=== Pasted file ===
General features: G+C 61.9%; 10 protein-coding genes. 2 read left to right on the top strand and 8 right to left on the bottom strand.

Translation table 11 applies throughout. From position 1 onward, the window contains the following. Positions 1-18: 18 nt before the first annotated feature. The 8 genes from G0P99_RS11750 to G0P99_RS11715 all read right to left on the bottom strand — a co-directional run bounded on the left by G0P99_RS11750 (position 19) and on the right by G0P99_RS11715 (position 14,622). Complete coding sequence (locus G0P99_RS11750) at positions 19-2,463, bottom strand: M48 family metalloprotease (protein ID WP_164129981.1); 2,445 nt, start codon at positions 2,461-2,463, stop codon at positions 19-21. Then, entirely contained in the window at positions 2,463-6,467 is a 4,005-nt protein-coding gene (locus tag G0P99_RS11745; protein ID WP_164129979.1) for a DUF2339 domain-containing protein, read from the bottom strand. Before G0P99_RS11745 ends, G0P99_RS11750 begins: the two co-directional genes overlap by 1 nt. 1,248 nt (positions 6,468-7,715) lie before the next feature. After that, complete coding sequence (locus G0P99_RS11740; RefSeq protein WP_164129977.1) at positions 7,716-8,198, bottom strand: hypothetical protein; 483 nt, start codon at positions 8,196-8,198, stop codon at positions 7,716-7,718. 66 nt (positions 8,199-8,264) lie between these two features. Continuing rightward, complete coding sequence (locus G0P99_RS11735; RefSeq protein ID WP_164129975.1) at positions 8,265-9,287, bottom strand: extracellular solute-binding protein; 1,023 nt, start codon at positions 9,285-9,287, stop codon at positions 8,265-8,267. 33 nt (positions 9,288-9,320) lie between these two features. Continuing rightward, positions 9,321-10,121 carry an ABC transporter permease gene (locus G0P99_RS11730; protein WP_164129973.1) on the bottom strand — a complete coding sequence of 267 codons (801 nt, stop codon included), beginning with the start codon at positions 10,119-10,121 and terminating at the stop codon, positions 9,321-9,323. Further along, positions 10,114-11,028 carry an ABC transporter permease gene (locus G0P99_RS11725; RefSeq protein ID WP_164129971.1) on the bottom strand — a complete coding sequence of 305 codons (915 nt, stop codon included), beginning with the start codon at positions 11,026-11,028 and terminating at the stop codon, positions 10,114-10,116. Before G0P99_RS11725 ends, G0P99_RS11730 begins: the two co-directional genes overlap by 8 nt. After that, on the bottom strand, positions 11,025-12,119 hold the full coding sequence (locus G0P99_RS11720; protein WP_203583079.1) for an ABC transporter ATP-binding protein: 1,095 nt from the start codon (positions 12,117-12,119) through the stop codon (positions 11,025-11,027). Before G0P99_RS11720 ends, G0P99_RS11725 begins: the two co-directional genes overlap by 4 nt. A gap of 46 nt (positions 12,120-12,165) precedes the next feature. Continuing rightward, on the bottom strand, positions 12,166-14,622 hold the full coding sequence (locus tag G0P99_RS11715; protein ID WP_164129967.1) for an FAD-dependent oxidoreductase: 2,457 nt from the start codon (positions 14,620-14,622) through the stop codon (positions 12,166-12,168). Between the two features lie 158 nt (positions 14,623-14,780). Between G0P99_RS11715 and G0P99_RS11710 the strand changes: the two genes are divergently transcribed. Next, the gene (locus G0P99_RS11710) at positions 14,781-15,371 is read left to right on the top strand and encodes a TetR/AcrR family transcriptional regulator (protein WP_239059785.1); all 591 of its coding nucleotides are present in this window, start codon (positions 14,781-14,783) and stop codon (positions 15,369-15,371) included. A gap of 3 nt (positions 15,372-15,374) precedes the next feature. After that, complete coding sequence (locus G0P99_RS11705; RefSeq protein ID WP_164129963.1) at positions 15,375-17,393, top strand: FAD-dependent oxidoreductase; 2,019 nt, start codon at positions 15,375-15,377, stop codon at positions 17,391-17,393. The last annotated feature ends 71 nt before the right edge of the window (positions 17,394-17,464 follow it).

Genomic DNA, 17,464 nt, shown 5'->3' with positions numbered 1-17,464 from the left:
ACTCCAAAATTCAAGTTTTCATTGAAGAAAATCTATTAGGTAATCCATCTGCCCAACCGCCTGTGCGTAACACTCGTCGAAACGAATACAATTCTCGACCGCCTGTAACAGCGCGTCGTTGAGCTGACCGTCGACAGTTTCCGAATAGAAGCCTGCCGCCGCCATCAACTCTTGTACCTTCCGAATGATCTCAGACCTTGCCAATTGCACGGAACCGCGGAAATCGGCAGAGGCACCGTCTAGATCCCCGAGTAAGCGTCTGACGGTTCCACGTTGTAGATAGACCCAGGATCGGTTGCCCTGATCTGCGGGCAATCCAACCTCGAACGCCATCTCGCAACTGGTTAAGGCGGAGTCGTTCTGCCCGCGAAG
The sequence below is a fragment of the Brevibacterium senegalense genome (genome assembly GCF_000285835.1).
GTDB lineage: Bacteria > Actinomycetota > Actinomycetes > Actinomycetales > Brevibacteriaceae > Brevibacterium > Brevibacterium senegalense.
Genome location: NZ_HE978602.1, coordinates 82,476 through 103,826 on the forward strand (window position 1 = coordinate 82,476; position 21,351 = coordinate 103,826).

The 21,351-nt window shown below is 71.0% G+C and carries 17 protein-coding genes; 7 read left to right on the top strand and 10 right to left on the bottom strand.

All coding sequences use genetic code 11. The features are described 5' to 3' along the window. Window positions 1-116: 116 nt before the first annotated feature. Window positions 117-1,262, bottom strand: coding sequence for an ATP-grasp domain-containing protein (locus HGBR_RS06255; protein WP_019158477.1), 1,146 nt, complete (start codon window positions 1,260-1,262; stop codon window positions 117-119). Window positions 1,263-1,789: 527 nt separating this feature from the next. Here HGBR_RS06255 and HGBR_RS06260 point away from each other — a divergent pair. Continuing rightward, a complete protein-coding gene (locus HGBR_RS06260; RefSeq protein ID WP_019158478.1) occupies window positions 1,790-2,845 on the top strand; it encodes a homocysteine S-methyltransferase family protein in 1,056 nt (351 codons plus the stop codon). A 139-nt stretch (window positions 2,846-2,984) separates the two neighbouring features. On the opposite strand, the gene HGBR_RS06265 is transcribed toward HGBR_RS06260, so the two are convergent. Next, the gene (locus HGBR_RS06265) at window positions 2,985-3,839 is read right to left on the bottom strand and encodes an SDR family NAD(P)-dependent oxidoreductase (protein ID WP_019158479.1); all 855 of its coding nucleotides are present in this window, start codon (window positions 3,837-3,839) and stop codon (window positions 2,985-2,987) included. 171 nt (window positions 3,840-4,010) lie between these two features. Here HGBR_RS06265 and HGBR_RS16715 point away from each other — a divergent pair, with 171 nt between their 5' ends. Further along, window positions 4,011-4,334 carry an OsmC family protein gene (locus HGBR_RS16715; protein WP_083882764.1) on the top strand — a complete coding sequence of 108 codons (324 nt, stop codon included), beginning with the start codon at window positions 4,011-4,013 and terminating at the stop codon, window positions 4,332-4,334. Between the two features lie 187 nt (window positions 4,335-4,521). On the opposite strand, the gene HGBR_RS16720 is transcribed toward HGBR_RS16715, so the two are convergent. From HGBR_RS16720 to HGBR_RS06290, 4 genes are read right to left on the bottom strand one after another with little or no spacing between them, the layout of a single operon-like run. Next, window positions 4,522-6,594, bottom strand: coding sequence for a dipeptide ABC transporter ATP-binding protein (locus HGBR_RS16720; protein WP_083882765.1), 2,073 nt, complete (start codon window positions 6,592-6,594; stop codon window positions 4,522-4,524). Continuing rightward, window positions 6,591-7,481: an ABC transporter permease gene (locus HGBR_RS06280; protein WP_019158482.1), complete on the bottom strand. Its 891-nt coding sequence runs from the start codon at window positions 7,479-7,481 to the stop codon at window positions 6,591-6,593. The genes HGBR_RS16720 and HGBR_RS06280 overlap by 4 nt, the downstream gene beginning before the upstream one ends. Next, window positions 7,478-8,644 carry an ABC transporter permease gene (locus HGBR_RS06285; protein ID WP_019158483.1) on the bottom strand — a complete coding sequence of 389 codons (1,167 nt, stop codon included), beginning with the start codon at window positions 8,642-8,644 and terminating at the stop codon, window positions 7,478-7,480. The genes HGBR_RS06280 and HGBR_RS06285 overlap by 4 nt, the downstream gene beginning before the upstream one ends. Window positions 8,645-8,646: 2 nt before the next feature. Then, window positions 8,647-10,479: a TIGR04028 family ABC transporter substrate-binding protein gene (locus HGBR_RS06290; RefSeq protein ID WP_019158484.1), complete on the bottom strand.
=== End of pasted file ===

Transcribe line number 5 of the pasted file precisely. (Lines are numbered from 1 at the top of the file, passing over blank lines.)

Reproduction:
The sequence below is a fragment of the Brevibacterium senegalense genome (genome assembly GCF_000285835.1).